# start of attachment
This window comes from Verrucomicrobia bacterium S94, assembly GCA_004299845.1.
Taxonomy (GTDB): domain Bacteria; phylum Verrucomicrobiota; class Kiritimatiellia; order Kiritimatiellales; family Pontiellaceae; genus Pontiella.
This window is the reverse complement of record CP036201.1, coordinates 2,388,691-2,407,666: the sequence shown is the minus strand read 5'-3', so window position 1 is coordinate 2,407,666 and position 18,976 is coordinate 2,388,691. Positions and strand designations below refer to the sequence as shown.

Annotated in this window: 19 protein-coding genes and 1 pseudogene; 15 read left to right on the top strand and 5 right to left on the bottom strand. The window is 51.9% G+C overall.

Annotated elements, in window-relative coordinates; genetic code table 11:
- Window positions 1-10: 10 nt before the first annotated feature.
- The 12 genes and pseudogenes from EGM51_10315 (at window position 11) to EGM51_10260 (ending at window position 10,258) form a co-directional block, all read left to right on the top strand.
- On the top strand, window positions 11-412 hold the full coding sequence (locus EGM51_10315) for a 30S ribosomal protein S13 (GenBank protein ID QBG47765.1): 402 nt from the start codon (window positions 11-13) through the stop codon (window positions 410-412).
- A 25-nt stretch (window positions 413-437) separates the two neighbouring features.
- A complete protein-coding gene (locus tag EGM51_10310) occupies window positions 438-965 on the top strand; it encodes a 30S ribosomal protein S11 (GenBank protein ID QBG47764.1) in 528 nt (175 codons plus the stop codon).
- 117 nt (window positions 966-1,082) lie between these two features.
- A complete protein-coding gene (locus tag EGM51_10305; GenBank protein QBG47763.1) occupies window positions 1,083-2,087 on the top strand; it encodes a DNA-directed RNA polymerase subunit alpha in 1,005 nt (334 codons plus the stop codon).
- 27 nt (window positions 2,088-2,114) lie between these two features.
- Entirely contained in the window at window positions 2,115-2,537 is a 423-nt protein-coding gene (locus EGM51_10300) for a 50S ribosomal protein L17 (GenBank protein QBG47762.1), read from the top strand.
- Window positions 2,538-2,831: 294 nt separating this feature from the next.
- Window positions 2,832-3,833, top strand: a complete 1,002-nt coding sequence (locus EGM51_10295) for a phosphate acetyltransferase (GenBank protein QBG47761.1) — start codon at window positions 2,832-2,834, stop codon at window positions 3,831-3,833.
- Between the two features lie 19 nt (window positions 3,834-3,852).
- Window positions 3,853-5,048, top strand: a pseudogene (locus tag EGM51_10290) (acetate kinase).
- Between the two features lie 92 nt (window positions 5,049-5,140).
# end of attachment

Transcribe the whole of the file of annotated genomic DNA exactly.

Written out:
This window comes from Verrucomicrobia bacterium S94, assembly GCA_004299845.1.
Taxonomy (GTDB): domain Bacteria; phylum Verrucomicrobiota; class Kiritimatiellia; order Kiritimatiellales; family Pontiellaceae; genus Pontiella.
This window is the reverse complement of record CP036201.1, coordinates 2,388,691-2,407,666: the sequence shown is the minus strand read 5'-3', so window position 1 is coordinate 2,407,666 and position 18,976 is coordinate 2,388,691. Positions and strand designations below refer to the sequence as shown.

Annotated in this window: 19 protein-coding genes and 1 pseudogene; 15 read left to right on the top strand and 5 right to left on the bottom strand. The window is 51.9% G+C overall.

Annotated elements, in window-relative coordinates; genetic code table 11:
- Window positions 1-10: 10 nt before the first annotated feature.
- The 12 genes and pseudogenes from EGM51_10315 (at window position 11) to EGM51_10260 (ending at window position 10,258) form a co-directional block, all read left to right on the top strand.
- On the top strand, window positions 11-412 hold the full coding sequence (locus EGM51_10315) for a 30S ribosomal protein S13 (GenBank protein ID QBG47765.1): 402 nt from the start codon (window positions 11-13) through the stop codon (window positions 410-412).
- A 25-nt stretch (window positions 413-437) separates the two neighbouring features.
- A complete protein-coding gene (locus tag EGM51_10310) occupies window positions 438-965 on the top strand; it encodes a 30S ribosomal protein S11 (GenBank protein ID QBG47764.1) in 528 nt (175 codons plus the stop codon).
- 117 nt (window positions 966-1,082) lie between these two features.
- A complete protein-coding gene (locus tag EGM51_10305; GenBank protein QBG47763.1) occupies window positions 1,083-2,087 on the top strand; it encodes a DNA-directed RNA polymerase subunit alpha in 1,005 nt (334 codons plus the stop codon).
- 27 nt (window positions 2,088-2,114) lie between these two features.
- Entirely contained in the window at window positions 2,115-2,537 is a 423-nt protein-coding gene (locus EGM51_10300) for a 50S ribosomal protein L17 (GenBank protein QBG47762.1), read from the top strand.
- Window positions 2,538-2,831: 294 nt separating this feature from the next.
- Window positions 2,832-3,833, top strand: a complete 1,002-nt coding sequence (locus EGM51_10295) for a phosphate acetyltransferase (GenBank protein QBG47761.1) — start codon at window positions 2,832-2,834, stop codon at window positions 3,831-3,833.
- Between the two features lie 19 nt (window positions 3,834-3,852).
- Window positions 3,853-5,048, top strand: a pseudogene (locus tag EGM51_10290) (acetate kinase).
- Between the two features lie 92 nt (window positions 5,049-5,140).